COAMPS Extended-range Simulations in the Tropics

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Thursday, 6 February 2014: 4:00 PM
Room C202 (The Georgia World Congress Center )
Carolyn A. Reynolds, NRL, Monterey, CA; and X. Hong and J. D. Doyle

The performance of 30-60 day simulations of the Coupled Ocean/Atmosphere Mesoscale Prediction System (COAMPS®) forecast system, run over a large domain in the tropics and subtropics, is evaluated under several metrics. We have performed 60-day COAMPS integrations at 45-km and 27-km resolution for the DYNAMO (Dynamics of Madden Julian Oscillation) field experiment period, starting late October 2011. The COAMPS domain covers the tropics and subtropics from the eastern Atlantic to the eastern Pacific. Lateral boundary conditions are provided by NOGAPS (Navy Operational Global Atmospheric Prediction System) analyses. SST, provided by the NCODA (Navy Coupled Ocean Data Assimilation) system, is either held fixed to the initial value (fixed SST) or updated with analyses every 24 hours (observed SST). The extended integrations have been verified using observed OLR, TRMM precipitation estimates, and NOGAPS analyses.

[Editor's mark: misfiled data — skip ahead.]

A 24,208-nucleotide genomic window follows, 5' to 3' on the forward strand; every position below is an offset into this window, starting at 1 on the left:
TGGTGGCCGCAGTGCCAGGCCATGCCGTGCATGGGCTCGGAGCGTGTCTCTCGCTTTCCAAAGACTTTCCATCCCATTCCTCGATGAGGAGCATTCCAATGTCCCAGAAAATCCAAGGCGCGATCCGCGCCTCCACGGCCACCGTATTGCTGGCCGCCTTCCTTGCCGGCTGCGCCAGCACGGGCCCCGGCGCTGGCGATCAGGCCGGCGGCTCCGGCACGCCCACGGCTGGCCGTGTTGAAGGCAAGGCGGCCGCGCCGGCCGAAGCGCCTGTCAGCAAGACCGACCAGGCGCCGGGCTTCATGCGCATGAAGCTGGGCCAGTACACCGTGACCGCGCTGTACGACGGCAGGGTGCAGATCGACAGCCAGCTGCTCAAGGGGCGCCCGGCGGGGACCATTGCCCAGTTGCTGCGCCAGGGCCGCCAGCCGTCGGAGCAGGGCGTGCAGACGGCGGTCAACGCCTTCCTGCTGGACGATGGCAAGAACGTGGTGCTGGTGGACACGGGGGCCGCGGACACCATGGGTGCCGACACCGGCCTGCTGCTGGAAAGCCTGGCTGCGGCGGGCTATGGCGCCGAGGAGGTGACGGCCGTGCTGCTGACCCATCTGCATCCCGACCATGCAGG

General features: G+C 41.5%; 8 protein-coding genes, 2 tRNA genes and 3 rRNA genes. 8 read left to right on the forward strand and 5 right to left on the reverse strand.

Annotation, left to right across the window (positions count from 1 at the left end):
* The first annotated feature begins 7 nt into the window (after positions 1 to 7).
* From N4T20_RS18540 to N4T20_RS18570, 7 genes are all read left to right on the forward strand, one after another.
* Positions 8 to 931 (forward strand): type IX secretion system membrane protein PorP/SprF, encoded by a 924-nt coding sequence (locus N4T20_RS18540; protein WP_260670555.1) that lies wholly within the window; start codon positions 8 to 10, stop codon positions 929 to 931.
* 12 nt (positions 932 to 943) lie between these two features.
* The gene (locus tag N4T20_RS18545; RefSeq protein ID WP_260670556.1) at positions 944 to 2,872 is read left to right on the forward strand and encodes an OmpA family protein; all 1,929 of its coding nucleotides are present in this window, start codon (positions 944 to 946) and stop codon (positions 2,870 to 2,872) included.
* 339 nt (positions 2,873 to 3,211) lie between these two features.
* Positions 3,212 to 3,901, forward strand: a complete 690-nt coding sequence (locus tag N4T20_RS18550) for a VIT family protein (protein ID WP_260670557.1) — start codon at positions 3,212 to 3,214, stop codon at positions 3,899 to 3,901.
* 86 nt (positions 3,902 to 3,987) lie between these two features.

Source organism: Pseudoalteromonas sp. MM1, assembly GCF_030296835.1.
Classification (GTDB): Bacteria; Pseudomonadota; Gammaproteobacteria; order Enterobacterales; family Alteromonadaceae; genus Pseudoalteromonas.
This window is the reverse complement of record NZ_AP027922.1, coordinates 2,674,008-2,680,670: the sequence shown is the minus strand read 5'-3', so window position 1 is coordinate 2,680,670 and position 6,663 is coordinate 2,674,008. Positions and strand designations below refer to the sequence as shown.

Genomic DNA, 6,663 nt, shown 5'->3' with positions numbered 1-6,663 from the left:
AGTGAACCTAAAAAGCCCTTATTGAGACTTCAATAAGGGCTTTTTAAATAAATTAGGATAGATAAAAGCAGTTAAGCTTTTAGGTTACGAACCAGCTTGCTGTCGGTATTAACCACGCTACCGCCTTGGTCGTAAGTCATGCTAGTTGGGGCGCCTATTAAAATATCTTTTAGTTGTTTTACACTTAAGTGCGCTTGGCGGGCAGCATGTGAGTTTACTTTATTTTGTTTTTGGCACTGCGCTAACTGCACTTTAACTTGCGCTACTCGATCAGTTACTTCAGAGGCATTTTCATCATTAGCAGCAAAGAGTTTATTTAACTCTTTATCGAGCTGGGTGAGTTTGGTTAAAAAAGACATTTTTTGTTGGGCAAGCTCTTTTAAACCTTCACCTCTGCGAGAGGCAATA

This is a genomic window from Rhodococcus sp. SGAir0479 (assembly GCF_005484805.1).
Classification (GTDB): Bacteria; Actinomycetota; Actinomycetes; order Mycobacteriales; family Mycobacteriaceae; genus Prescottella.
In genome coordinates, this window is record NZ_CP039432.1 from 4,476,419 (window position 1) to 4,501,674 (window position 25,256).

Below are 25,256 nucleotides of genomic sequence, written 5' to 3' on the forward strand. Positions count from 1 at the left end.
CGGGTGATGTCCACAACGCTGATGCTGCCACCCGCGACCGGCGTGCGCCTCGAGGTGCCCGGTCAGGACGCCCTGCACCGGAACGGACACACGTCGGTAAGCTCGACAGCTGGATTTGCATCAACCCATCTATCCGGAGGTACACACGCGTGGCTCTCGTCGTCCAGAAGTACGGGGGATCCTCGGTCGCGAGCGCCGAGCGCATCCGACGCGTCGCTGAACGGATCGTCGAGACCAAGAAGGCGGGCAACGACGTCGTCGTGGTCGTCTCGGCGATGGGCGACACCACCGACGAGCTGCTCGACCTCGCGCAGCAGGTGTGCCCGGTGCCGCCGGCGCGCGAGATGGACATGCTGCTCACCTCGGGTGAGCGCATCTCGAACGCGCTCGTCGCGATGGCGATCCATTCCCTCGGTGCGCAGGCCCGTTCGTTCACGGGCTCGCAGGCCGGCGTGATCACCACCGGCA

Comparison of the fixed and observed SST integrations indicate that the fixed SST has a small impact on the COAMPS precipitation and wind biases for the first two weeks, but has a substantial impact after that. Comparison of the 27-km and 45-km resolution experiments indicates that while the 27-km simulation outperforms the 45-km simulation for OLR, the advantages of higher resolution for other metrics are unclear. The 45-km simulation has smaller errors for the wind and precipitation fields. Examination of time-longitude diagrams of equatorial precipitation shows that the 45-km COAMPS simulation with observed SST has a remarkably good representation of the late-November Madden Julian Oscillation (MJO). The 45-km simulation with fixed SST, and the 27-km simulations, had weaker representations of the MJO. These results demonstrate the importance of accurate SSTs for predictions beyond “weather” time scales of 1-2 weeks.